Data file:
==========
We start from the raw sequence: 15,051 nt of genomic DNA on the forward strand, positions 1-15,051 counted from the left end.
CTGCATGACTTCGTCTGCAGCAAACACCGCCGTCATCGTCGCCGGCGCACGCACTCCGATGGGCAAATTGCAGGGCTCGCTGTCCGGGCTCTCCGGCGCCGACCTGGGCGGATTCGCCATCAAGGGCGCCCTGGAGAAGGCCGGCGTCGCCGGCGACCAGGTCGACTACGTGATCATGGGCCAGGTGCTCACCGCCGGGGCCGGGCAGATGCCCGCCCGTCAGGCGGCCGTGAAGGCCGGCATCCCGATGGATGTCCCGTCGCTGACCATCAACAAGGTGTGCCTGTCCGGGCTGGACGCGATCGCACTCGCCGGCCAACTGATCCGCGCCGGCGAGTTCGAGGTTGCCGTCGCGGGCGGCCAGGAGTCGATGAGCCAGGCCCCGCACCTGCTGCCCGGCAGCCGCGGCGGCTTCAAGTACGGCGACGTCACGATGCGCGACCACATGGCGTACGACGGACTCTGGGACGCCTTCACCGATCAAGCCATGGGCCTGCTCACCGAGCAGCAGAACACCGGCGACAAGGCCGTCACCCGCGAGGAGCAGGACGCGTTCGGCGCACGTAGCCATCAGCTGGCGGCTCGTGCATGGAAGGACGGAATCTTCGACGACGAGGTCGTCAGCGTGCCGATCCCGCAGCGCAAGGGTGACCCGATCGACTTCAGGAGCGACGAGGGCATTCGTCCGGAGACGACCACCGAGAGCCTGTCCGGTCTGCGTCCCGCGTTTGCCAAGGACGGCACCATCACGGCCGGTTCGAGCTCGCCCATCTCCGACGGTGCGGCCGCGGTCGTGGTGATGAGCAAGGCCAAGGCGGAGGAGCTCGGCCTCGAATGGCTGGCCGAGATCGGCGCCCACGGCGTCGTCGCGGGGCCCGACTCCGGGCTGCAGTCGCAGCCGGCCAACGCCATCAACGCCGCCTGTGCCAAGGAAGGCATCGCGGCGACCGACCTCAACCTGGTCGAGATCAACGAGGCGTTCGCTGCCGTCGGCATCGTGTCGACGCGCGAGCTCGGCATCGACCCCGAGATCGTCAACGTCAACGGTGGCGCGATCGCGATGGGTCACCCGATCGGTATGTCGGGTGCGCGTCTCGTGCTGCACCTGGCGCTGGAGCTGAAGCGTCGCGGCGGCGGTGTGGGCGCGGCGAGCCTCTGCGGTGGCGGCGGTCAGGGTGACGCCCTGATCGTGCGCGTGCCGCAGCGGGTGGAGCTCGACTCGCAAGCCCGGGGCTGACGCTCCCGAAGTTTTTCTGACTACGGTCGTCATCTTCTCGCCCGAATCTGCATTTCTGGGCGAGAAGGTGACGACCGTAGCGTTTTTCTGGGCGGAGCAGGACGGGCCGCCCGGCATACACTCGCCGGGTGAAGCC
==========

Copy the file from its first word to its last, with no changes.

We start from the raw sequence: 15,051 nt of genomic DNA on the forward strand, positions 1-15,051 counted from the left end.
CTGCATGACTTCGTCTGCAGCAAACACCGCCGTCATCGTCGCCGGCGCACGCACTCCGATGGGCAAATTGCAGGGCTCGCTGTCCGGGCTCTCCGGCGCCGACCTGGGCGGATTCGCCATCAAGGGCGCCCTGGAGAAGGCCGGCGTCGCCGGCGACCAGGTCGACTACGTGATCATGGGCCAGGTGCTCACCGCCGGGGCCGGGCAGATGCCCGCCCGTCAGGCGGCCGTGAAGGCCGGCATCCCGATGGATGTCCCGTCGCTGACCATCAACAAGGTGTGCCTGTCCGGGCTGGACGCGATCGCACTCGCCGGCCAACTGATCCGCGCCGGCGAGTTCGAGGTTGCCGTCGCGGGCGGCCAGGAGTCGATGAGCCAGGCCCCGCACCTGCTGCCCGGCAGCCGCGGCGGCTTCAAGTACGGCGACGTCACGATGCGCGACCACATGGCGTACGACGGACTCTGGGACGCCTTCACCGATCAAGCCATGGGCCTGCTCACCGAGCAGCAGAACACCGGCGACAAGGCCGTCACCCGCGAGGAGCAGGACGCGTTCGGCGCACGTAGCCATCAGCTGGCGGCTCGTGCATGGAAGGACGGAATCTTCGACGACGAGGTCGTCAGCGTGCCGATCCCGCAGCGCAAGGGTGACCCGATCGACTTCAGGAGCGACGAGGGCATTCGTCCGGAGACGACCACCGAGAGCCTGTCCGGTCTGCGTCCCGCGTTTGCCAAGGACGGCACCATCACGGCCGGTTCGAGCTCGCCCATCTCCGACGGTGCGGCCGCGGTCGTGGTGATGAGCAAGGCCAAGGCGGAGGAGCTCGGCCTCGAATGGCTGGCCGAGATCGGCGCCCACGGCGTCGTCGCGGGGCCCGACTCCGGGCTGCAGTCGCAGCCGGCCAACGCCATCAACGCCGCCTGTGCCAAGGAAGGCATCGCGGCGACCGACCTCAACCTGGTCGAGATCAACGAGGCGTTCGCTGCCGTCGGCATCGTGTCGACGCGCGAGCTCGGCATCGACCCCGAGATCGTCAACGTCAACGGTGGCGCGATCGCGATGGGTCACCCGATCGGTATGTCGGGTGCGCGTCTCGTGCTGCACCTGGCGCTGGAGCTGAAGCGTCGCGGCGGCGGTGTGGGCGCGGCGAGCCTCTGCGGTGGCGGCGGTCAGGGTGACGCCCTGATCGTGCGCGTGCCGCAGCGGGTGGAGCTCGACTCGCAAGCCCGGGGCTGACGCTCCCGAAGTTTTTCTGACTACGGTCGTCATCTTCTCGCCCGAATCTGCATTTCTGGGCGAGAAGGTGACGACCGTAGCGTTTTTCTGGGCGGAGCAGGACGGGCCGCCCGGCATACACTCGCCGGGTGAAGCC